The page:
Brazil's consumer confidence deteriorated sharply in August to its lowest level in more than five years, the think tank FGV said Monday. The consumer confidence index fell to 102.3 from 106.9 in July. The score was the lowest since April 2009, when it was 99.7. In July, the index had risen strongly from April's 103.8.
Both current situation and expectations indexes declined in August. The current conditions index of the survey from the Getulio Vargas Foundation tumbled to 107.2 from 113, the lowest since May 2009, when the score was 103.
The expectations measure eased to 100.1 from 101.2, which was the weakest reading since March 2009, when it read 97.6.
After an expansion of 2.5% in 2013, Brazil's economy is expected to expand less than 1% this year, a rate that economists consider too low for a developing nation.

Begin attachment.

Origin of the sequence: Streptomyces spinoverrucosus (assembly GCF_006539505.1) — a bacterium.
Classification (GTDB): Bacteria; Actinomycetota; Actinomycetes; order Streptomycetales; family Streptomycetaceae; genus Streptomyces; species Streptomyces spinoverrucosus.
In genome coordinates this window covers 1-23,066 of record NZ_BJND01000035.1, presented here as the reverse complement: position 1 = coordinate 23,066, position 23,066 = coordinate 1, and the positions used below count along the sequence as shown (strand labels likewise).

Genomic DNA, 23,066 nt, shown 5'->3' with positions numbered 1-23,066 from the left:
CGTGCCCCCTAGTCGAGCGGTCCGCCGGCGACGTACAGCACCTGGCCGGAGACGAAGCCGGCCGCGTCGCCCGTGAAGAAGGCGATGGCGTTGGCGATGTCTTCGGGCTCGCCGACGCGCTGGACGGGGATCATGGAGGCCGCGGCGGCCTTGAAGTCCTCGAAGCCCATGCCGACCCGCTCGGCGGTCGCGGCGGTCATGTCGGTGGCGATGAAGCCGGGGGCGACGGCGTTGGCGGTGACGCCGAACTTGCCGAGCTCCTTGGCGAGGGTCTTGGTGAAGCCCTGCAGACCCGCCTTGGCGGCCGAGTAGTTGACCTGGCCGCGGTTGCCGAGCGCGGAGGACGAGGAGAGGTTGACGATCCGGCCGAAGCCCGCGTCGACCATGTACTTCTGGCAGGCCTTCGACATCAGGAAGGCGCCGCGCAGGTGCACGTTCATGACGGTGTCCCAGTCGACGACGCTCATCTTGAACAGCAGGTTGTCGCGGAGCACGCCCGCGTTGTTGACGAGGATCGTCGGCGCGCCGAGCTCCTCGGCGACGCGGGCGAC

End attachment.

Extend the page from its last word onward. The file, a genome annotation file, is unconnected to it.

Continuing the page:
The consumer-confidence index polls 2,000 families in Brazil's seven largest cities. It measures the willingness of families to make purchases of various types of consumer goods and gauges expectations about employment, income and economic opportunities.
Central bank President Alexandre Tombini said Aug. 23 at a conference in Jackson Hole, Wyoming, that consumer-price increases in Brazil have remained within the official “tolerance range” for 10 straight years.
“Despite inflation persistence that arises from services prices combined with adverse supply shocks, monetary policy has been able to keep inflation under control,” Tombini said.
On Monday Brazil reported a trade deficit of 214 million dollars in the week ended Aug. 24, compared with a 684 million surplus during the previous week.